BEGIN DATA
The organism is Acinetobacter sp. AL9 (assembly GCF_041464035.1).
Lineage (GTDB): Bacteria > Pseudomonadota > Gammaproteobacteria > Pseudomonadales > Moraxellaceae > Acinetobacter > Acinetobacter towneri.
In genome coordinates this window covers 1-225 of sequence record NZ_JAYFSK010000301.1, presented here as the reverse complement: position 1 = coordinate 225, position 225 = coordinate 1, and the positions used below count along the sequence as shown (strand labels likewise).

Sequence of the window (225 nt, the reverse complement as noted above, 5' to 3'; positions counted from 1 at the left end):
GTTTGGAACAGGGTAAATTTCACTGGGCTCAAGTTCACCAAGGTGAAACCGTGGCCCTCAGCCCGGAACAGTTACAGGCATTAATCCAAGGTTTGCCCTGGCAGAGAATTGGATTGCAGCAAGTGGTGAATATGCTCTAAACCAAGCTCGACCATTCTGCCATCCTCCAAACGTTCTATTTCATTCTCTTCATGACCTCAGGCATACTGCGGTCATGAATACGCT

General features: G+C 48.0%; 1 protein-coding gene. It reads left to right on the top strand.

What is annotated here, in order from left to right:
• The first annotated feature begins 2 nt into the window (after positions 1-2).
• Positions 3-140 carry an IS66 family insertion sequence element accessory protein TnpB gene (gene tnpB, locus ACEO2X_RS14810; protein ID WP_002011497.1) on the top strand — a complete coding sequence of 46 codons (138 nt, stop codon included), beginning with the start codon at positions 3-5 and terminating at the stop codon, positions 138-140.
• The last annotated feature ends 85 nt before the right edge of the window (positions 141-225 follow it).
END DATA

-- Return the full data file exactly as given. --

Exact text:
The organism is Acinetobacter sp. AL9 (assembly GCF_041464035.1).
Lineage (GTDB): Bacteria > Pseudomonadota > Gammaproteobacteria > Pseudomonadales > Moraxellaceae > Acinetobacter > Acinetobacter towneri.
In genome coordinates this window covers 1-225 of sequence record NZ_JAYFSK010000301.1, presented here as the reverse complement: position 1 = coordinate 225, position 225 = coordinate 1, and the positions used below count along the sequence as shown (strand labels likewise).

Sequence of the window (225 nt, the reverse complement as noted above, 5' to 3'; positions counted from 1 at the left end):
GTTTGGAACAGGGTAAATTTCACTGGGCTCAAGTTCACCAAGGTGAAACCGTGGCCCTCAGCCCGGAACAGTTACAGGCATTAATCCAAGGTTTGCCCTGGCAGAGAATTGGATTGCAGCAAGTGGTGAATATGCTCTAAACCAAGCTCGACCATTCTGCCATCCTCCAAACGTTCTATTTCATTCTCTTCATGACCTCAGGCATACTGCGGTCATGAATACGCT

General features: G+C 48.0%; 1 protein-coding gene. It reads left to right on the top strand.

What is annotated here, in order from left to right:
• The first annotated feature begins 2 nt into the window (after positions 1-2).
• Positions 3-140 carry an IS66 family insertion sequence element accessory protein TnpB gene (gene tnpB, locus ACEO2X_RS14810; protein ID WP_002011497.1) on the top strand — a complete coding sequence of 46 codons (138 nt, stop codon included), beginning with the start codon at positions 3-5 and terminating at the stop codon, positions 138-140.
• The last annotated feature ends 85 nt before the right edge of the window (positions 141-225 follow it).